Jurisdiction

 

What is jurisdiction?

Jurisdiction refers to the authority and power of the Director of OARM to adjudicate (i.e., judge) your request for corrective action. Establishing OARM’s jurisdiction over your request for corrective action is the preliminary step in the request for corrective action process.

 

Who has the burden of proving OARM’s jurisdiction over a request for corrective action?

As the Complainant, you bear the burden of proving OARM’s jurisdiction over your request for corrective action.

 

How do I establish OARM’s jurisdiction over a request for corrective action?

In order for you to prove OARM’s jurisdiction over your request for corrective action, you must:

Establish that you have exhausted your remedies with the Conducting Office; and
Make a nonfrivolous allegation that you made a protected disclosure that was a contributing factor in the FBI’s decision to take or fail to take, or threaten to take or fail to take, a personnel action against you.
 

If the Conducting Office has terminated its investigation of my reprisal complaint, will that termination influence OARM’s decision over my request for corrective action?

No. OARM is precluded from admitting as evidence, absent your consent, any written statement by the Conducting Office terminating an investigation of your whistleblower reprisal complaint.

 

What does it mean to exhaust my remedies with the Conducting Office?

Before OARM can take jurisdiction over your request for corrective action, you must establish that the alleged protected disclosure(s) and personnel action(s) in your request for corrective action are the same as those previously presented to the Conducting Office (i.e., either the Department of Justice’s Office of Professional Responsibility or the Department of Justice’s Office of the Inspector General).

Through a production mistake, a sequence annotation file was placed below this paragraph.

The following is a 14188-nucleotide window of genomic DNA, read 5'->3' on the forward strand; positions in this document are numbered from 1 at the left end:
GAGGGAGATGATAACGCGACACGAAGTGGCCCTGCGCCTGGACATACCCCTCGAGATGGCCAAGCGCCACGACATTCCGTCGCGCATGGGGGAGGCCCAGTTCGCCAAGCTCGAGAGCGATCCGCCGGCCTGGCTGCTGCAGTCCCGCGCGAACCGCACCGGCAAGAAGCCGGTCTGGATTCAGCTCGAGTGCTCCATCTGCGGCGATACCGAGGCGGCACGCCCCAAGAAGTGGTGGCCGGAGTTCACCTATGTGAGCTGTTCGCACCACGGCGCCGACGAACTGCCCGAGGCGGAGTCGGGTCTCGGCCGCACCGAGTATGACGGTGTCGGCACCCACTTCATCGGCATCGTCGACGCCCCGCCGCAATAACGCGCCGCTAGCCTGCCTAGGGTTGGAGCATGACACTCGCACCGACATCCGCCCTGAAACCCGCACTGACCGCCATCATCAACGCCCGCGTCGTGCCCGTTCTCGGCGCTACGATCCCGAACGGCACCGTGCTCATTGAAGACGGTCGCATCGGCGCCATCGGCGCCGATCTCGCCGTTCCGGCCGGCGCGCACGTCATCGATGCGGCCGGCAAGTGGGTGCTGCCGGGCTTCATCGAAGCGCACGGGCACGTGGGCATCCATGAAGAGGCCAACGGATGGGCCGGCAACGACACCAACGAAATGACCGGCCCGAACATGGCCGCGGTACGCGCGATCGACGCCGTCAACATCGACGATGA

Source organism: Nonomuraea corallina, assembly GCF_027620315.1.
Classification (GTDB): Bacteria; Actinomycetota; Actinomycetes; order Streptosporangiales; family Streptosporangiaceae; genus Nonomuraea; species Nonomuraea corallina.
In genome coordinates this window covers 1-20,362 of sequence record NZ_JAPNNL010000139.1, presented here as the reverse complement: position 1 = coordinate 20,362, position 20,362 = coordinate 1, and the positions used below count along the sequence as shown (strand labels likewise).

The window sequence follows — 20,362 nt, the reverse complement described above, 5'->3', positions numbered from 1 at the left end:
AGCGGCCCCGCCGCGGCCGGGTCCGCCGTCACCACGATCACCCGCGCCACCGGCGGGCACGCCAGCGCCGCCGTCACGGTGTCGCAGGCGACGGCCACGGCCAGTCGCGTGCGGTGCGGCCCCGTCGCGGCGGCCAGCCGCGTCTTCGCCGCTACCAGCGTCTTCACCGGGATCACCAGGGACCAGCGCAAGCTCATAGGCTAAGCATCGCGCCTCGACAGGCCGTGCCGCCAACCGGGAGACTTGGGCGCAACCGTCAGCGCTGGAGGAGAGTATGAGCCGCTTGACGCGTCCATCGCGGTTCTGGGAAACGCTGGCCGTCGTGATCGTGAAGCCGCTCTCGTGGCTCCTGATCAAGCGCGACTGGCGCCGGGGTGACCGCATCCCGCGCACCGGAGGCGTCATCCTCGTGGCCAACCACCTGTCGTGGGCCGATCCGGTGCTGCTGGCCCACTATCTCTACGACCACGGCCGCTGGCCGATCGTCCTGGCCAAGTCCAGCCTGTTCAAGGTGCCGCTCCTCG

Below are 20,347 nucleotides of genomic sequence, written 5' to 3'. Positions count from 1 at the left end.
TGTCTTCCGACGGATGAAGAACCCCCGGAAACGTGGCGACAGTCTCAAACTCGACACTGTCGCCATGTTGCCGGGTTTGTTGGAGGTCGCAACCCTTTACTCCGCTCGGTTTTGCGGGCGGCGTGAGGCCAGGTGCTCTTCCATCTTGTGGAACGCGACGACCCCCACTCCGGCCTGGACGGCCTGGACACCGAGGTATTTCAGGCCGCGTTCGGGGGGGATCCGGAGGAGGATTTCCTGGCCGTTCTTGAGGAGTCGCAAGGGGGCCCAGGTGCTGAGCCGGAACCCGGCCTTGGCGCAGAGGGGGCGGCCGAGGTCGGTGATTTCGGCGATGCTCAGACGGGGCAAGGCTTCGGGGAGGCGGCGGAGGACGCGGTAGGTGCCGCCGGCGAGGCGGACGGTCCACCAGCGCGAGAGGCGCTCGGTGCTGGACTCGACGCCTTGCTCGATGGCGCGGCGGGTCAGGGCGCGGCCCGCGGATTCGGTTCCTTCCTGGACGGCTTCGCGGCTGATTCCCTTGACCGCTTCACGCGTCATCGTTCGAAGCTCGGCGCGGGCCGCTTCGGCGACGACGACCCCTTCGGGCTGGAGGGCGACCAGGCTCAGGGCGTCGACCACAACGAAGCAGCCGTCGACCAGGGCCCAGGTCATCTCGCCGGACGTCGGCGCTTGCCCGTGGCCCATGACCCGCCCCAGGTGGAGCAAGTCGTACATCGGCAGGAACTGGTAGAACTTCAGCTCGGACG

How do I prove that I have exhausted my remedies with a Conducting Office?

You may establish exhaustion by providing the Director of OARM with a copy of your reprisal complaint previously submitted to the Conducting Office.

 

What if I have failed to exhaust with the Conducting Office all of the claims raised in my request for corrective action?

Only claims alleged in your reprisal complaint filed with the Conducting Office are properly before OARM. Accordingly, claims not previously exhausted will not be considered, and will be dismissed by OARM for lack of jurisdiction.

 

What constitutes a protected disclosure?

A “protected disclosure” under 5 U.S.C. § 2303(a)(1) is a disclosure of information to specified individuals or offices which you reasonably believe evidences: any violation of any law, rule, or regulation; gross mismanagement; a gross waste of funds; an abuse of authority; or a substantial and specific danger to public health or safety.

 

What is a reasonable belief?

The test for whether you had a reasonable belief about the information you disclosed is an objective one, meaning you must show that the information you disclosed was one that a reasonable person in your position would believe evidenced any violation of any law, rule, or regulation; gross mismanagement; a gross waste of funds; an abuse of authority; or a substantial and specific danger to public health or safety.

 

In making a protected disclosure, do I have to prove that the information disclosed actually evidenced wrongdoing?